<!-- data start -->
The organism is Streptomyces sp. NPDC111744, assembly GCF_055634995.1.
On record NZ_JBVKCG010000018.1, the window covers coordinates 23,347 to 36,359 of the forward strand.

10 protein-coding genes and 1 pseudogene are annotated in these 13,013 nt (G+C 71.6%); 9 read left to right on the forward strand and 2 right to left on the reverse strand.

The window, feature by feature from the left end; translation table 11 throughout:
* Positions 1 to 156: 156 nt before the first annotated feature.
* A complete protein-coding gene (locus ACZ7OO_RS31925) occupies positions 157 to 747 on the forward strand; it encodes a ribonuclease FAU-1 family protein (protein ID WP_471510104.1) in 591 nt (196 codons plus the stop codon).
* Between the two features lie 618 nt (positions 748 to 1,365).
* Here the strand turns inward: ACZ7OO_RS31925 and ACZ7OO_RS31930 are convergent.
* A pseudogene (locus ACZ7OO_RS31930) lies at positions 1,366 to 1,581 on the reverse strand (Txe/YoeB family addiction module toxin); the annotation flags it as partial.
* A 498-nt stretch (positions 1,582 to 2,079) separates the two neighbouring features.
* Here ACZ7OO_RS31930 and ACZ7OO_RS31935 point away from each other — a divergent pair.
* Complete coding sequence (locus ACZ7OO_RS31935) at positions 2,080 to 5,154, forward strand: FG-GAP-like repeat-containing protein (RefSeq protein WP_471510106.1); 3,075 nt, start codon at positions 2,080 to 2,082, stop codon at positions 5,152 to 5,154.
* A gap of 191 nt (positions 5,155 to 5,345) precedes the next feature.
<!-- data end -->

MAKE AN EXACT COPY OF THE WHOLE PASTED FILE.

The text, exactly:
The organism is Streptomyces sp. NPDC111744, assembly GCF_055634995.1.
On record NZ_JBVKCG010000018.1, the window covers coordinates 23,347 to 36,359 of the forward strand.

10 protein-coding genes and 1 pseudogene are annotated in these 13,013 nt (G+C 71.6%); 9 read left to right on the forward strand and 2 right to left on the reverse strand.

The window, feature by feature from the left end; translation table 11 throughout:
* Positions 1 to 156: 156 nt before the first annotated feature.
* A complete protein-coding gene (locus ACZ7OO_RS31925) occupies positions 157 to 747 on the forward strand; it encodes a ribonuclease FAU-1 family protein (protein ID WP_471510104.1) in 591 nt (196 codons plus the stop codon).
* Between the two features lie 618 nt (positions 748 to 1,365).
* Here the strand turns inward: ACZ7OO_RS31925 and ACZ7OO_RS31930 are convergent.
* A pseudogene (locus ACZ7OO_RS31930) lies at positions 1,366 to 1,581 on the reverse strand (Txe/YoeB family addiction module toxin); the annotation flags it as partial.
* A 498-nt stretch (positions 1,582 to 2,079) separates the two neighbouring features.
* Here ACZ7OO_RS31930 and ACZ7OO_RS31935 point away from each other — a divergent pair.
* Complete coding sequence (locus ACZ7OO_RS31935) at positions 2,080 to 5,154, forward strand: FG-GAP-like repeat-containing protein (RefSeq protein WP_471510106.1); 3,075 nt, start codon at positions 2,080 to 2,082, stop codon at positions 5,152 to 5,154.
* A gap of 191 nt (positions 5,155 to 5,345) precedes the next feature.